About Alice Irwin: People Play
A new major sculpture commission from emerging artist Alice Irwin will turn the iconic grand piazza in Halifax’s Piece Hall into a playground for the artists cast of distinctive characters from 28 February – 1 June 2020.
People Play is the first outdoor installation by Irwin, who graduated in Printmaking from the Royal College of Art in 2018. Using this background, Irwin pushes the boundaries of what traditional print processes can be, expanding into a world of the three dimensional.
Commissioned by The Piece Hall Trust in partnership with The Artworks, Arts Charity Dean Clough and Yorkshire Sculpture Park [YSP] and funded by Arts Council England through its National Lottery Project Grants programme, Irwin has created a new body of work based on her bold, colourful and distinctive printed characters, with a reference to the former mill town’s textile heritage. Stepping off the page, this ambitious installation features nine individual sculptures that take over the courtyard of the former cloth hall, with a further two on display at Dean Clough and The Artworks, encouraging visitors to further explore.
Irwin works with print, etching and sculpture to reference childhood experiences and creates her own creatures from imaginary worlds. Her larger than life figures, ranging from 5-9ft tall, acknowledge the families that worked in the cottage industry of textiles, and subsequent Victorian mill workers whose contribution helped place Halifax on the world stage for cloth production.
Visitors are encouraged to investigate the site-specific installation, which Irwin hopes will inspire a love of play. Whilst the playground, innocence and imagination are integral themes in her practice, aspects of her work often explores a more unsettling subtext and thought-provoking themes. People Play references the importance of play and considers those children that worked long hours in the mills for whom it was not an option, and for some children around the world, is still the fact today.
People Play was selected following the success of The Piece Hall’s first sculpture commission in January 2019, which saw more than 468, 503 visitors of all ages from across the world enjoy The Blanket, a subtle and fitting response to the history of the building by sculptor David Murphy. It is hoped that a season of sculpture will continue in the early months of each year, as part of the free cultural events programme that takes place in The Piece Hall.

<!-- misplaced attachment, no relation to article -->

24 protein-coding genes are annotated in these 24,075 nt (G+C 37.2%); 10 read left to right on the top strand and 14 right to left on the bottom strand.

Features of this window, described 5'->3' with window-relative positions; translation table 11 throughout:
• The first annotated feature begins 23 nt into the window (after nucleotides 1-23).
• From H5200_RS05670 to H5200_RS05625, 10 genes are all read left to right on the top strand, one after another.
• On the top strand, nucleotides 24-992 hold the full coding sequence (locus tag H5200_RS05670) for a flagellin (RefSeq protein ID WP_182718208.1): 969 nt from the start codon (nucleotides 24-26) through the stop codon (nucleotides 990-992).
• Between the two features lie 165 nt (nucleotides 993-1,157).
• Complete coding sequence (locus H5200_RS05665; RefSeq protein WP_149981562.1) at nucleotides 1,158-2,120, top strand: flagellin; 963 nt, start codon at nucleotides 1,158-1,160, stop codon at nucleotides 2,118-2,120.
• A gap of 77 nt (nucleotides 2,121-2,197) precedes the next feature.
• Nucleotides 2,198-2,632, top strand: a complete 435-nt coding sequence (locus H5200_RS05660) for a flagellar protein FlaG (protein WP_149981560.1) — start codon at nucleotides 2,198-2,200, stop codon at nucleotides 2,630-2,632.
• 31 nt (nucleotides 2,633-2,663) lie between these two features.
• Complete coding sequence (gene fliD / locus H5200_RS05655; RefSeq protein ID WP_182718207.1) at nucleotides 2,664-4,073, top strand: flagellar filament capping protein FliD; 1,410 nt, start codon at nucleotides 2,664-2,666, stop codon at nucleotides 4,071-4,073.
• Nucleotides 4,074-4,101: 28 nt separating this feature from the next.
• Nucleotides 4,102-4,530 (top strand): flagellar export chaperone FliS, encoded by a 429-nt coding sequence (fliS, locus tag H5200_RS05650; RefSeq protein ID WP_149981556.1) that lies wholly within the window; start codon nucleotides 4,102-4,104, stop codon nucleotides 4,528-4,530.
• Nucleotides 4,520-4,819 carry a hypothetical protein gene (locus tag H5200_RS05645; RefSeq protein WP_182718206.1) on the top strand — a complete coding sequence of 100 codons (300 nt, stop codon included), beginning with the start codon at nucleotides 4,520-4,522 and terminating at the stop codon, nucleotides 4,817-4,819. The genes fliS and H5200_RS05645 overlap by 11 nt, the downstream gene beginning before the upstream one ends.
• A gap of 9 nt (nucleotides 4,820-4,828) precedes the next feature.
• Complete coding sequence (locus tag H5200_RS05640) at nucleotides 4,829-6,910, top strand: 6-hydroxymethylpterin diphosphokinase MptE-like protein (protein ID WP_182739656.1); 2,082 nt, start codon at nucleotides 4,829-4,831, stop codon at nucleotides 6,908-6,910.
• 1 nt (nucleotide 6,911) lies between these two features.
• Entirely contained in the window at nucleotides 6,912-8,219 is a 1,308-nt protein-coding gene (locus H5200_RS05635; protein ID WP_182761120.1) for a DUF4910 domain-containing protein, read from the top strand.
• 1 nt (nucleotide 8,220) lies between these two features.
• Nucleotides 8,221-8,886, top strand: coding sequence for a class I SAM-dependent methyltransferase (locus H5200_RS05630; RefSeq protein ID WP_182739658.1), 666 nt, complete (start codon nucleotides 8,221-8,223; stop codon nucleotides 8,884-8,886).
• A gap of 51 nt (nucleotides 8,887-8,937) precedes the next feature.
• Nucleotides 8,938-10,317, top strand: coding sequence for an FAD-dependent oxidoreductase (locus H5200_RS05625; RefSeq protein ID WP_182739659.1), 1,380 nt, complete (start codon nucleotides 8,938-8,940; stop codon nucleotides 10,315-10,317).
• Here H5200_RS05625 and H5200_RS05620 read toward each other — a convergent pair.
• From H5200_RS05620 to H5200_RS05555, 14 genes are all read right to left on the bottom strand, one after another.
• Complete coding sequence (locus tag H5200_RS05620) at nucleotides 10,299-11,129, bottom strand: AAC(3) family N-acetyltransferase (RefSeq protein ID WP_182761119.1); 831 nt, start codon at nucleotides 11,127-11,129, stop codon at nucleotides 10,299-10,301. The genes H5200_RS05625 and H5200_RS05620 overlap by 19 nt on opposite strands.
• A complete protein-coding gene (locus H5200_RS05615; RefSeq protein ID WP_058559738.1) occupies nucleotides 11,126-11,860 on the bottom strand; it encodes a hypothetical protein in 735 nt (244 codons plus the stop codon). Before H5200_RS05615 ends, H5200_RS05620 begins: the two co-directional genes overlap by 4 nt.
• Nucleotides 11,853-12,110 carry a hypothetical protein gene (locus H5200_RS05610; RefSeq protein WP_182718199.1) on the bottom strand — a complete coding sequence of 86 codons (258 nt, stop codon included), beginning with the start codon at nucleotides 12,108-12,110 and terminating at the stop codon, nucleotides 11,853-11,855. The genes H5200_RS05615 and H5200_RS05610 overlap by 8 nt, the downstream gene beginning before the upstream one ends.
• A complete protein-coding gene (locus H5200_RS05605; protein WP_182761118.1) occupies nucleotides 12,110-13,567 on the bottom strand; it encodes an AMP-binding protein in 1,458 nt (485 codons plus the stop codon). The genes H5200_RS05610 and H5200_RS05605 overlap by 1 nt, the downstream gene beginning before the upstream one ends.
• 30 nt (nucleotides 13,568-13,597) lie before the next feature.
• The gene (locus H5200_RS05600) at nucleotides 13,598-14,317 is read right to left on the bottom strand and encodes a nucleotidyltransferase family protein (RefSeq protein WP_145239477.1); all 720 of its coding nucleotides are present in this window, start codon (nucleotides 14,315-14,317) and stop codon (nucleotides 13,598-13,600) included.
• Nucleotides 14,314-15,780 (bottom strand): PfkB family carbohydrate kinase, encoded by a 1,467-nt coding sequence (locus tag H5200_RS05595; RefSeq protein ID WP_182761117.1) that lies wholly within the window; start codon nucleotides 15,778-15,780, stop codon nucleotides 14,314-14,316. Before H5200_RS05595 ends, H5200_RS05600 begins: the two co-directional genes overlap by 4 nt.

Nicky Chance-Thompson DL, Chief Executive of The Piece Hall Trust, adds: “There is so much rich material here for artists to delve into, from the heritage and the building itself, to themes of trade and culture, so it’s fascinating to see Alice’s response to the brief. Without people The Piece Hall is simply a wonderful building and we hope that Alice’s vibrant and playful installation will evoke some of the people that worked here in the past, as well as creating new memories and fun activities for our visitors today.”
An accompanying exhibition in the Gallery will feature new and related screenprints, etchings and wall-based sculpture by Irwin, curated by YSP’s Damon Jackson-Waldock. A complementary events and activities programme for all ages will run concurrently, including bespoke sculpture and print workshops for schools, families and community groups.
Pete Massey, Director, Yorkshire, Arts Council England said, “The Piece Hall has already shown a commitment to sculpture with the commission of The Blanket earlier this year, and I’m delighted that we have funded this new piece by Alice Irwin. I’m sure visitors will enjoy the opportunity to interact with the work while learning more about the rich history of the hall and will also take in the many other cultural opportunities in Halifax.”
“Re-imagining The Piece Hall courtyard as a place for play is an incredible opportunity. The scale of the space is monumental and by adding into this exceptional example of Georgian architecture some contrasting contemporary and colourful sculptures I hope that the piece will resonate at different levels. On the one hand, we’re creating an unusual playground for people to enjoy. At the same time, we’re recognising the roles that families and communities have played in the various stages of the cloth trade and the impact on wider society. I’m really looking forward to seeing how everyone reacts, and interacts, with People Play.” - Alice Irwin
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